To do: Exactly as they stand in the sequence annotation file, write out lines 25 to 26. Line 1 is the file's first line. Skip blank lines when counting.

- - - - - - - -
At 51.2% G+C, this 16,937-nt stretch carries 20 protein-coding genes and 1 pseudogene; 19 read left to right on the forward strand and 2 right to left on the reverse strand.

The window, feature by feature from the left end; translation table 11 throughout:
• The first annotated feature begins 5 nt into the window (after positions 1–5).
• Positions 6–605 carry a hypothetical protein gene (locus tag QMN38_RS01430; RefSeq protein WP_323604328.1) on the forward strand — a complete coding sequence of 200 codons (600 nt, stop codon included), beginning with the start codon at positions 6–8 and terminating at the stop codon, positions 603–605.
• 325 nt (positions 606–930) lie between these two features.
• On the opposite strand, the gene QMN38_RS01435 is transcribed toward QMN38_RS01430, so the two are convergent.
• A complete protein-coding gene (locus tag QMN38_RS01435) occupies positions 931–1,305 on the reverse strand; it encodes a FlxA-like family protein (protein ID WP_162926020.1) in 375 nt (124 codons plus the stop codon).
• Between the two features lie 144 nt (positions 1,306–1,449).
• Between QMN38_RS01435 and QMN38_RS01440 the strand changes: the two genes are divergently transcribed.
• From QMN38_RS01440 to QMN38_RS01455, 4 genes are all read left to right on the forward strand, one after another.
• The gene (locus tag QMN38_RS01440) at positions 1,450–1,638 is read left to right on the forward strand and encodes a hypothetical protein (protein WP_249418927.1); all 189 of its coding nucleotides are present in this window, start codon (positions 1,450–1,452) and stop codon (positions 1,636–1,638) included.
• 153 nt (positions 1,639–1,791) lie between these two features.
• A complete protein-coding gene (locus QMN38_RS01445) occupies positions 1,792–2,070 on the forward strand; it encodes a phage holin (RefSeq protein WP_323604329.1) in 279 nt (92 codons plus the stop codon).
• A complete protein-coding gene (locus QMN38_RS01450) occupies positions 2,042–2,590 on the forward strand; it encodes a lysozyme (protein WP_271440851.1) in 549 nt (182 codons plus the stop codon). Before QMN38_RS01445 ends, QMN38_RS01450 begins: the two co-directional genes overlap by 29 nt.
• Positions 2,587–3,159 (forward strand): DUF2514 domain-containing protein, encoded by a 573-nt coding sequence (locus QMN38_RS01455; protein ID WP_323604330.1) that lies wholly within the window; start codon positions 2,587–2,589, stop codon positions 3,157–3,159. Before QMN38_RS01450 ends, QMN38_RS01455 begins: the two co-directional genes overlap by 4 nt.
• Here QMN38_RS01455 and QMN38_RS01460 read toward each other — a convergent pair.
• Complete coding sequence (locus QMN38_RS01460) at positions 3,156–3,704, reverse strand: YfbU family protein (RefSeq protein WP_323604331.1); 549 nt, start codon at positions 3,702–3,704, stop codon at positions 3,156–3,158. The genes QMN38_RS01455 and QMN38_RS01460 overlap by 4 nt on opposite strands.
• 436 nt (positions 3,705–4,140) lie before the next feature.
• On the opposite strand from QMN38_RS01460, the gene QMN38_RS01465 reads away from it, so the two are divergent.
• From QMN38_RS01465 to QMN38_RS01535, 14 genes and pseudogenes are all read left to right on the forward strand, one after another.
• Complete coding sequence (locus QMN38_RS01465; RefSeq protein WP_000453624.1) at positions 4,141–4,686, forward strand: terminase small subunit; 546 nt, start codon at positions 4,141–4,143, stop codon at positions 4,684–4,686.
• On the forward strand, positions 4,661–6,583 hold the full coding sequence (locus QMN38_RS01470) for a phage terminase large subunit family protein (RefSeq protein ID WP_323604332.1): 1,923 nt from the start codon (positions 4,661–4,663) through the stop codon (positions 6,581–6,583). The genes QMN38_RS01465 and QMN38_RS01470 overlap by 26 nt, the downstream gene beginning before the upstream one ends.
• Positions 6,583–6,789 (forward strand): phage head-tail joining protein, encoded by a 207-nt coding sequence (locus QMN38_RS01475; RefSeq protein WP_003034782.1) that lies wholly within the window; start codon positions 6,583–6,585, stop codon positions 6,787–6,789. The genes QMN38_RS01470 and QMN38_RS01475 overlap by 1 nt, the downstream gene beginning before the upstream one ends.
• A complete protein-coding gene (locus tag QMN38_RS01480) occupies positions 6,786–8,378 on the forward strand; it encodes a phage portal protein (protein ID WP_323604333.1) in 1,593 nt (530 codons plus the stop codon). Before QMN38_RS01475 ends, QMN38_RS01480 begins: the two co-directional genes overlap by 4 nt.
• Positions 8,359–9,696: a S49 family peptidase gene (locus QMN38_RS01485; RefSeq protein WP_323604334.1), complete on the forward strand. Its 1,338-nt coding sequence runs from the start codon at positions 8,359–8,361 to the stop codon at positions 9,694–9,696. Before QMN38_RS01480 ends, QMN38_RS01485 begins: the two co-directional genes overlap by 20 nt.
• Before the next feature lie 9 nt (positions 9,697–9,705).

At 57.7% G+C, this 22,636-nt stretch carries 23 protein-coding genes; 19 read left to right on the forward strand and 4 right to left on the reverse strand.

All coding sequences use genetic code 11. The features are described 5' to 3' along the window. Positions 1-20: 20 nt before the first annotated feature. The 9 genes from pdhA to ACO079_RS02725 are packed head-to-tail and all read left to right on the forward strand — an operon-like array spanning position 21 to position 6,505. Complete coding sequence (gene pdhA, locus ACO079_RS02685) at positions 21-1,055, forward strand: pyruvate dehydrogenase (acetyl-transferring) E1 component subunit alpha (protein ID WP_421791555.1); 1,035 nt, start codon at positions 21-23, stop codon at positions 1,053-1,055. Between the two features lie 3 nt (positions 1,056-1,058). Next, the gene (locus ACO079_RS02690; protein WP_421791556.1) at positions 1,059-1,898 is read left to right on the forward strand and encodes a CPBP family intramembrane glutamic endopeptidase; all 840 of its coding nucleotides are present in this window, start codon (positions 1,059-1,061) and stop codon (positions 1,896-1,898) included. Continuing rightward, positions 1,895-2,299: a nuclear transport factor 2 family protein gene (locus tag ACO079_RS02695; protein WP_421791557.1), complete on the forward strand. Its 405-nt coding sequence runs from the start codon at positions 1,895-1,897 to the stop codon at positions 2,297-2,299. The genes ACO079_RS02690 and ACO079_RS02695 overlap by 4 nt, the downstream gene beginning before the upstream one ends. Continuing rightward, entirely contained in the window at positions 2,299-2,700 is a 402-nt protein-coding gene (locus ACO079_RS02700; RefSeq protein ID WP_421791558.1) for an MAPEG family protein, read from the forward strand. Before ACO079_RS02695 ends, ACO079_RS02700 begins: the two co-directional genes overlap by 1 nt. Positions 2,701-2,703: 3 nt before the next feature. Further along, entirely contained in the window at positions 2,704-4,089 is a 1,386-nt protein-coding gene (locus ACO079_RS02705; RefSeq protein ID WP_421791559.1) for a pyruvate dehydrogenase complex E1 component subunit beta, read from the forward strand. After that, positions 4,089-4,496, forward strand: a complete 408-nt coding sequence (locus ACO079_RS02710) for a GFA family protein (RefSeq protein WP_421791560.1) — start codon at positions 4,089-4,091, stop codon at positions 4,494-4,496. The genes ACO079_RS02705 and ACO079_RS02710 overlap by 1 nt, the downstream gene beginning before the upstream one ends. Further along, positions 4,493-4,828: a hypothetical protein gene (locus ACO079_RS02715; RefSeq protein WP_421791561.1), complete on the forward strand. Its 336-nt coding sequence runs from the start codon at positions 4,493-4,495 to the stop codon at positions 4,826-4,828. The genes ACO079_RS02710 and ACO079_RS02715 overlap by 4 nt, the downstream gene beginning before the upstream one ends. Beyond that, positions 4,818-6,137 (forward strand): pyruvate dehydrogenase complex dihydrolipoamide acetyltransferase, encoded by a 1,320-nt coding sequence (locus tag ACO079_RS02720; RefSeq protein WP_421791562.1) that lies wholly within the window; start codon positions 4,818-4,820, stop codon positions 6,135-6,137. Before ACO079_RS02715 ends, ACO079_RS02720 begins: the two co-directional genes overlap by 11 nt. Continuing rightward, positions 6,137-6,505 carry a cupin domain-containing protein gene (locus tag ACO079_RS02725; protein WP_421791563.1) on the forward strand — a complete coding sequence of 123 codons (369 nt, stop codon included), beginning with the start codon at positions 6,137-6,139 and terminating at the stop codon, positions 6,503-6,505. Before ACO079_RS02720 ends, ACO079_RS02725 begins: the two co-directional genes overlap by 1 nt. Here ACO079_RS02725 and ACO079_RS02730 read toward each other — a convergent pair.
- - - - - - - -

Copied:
• Positions 8,359–9,696: a S49 family peptidase gene (locus QMN38_RS01485; RefSeq protein WP_323604334.1), complete on the forward strand. Its 1,338-nt coding sequence runs from the start codon at positions 8,359–8,361 to the stop codon at positions 9,694–9,696. Before QMN38_RS01480 ends, QMN38_RS01485 begins: the two co-directional genes overlap by 20 nt.
• Before the next feature lie 9 nt (positions 9,697–9,705).